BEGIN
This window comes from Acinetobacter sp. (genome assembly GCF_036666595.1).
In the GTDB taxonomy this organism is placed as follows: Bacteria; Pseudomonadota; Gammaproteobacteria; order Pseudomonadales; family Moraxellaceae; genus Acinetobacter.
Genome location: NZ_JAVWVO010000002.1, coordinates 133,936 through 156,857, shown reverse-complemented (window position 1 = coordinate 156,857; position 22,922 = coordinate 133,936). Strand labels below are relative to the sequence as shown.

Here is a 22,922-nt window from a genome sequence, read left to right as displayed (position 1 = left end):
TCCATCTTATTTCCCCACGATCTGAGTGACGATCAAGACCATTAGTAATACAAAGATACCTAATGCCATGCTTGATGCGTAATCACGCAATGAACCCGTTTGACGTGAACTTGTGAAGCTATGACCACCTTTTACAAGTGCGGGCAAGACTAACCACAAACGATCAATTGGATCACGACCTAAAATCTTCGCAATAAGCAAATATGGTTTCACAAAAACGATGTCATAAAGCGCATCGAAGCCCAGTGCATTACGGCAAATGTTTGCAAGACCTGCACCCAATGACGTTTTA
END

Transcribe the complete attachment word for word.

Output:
This window comes from Acinetobacter sp. (genome assembly GCF_036666595.1).
In the GTDB taxonomy this organism is placed as follows: Bacteria; Pseudomonadota; Gammaproteobacteria; order Pseudomonadales; family Moraxellaceae; genus Acinetobacter.
Genome location: NZ_JAVWVO010000002.1, coordinates 133,936 through 156,857, shown reverse-complemented (window position 1 = coordinate 156,857; position 22,922 = coordinate 133,936). Strand labels below are relative to the sequence as shown.

Here is a 22,922-nt window from a genome sequence, read left to right as displayed (position 1 = left end):
TCCATCTTATTTCCCCACGATCTGAGTGACGATCAAGACCATTAGTAATACAAAGATACCTAATGCCATGCTTGATGCGTAATCACGCAATGAACCCGTTTGACGTGAACTTGTGAAGCTATGACCACCTTTTACAAGTGCGGGCAAGACTAACCACAAACGATCAATTGGATCACGACCTAAAATCTTCGCAATAAGCAAATATGGTTTCACAAAAACGATGTCATAAAGCGCATCGAAGCCCAGTGCATTACGGCAAATGTTTGCAAGACCTGCACCCAATGACGTTTTA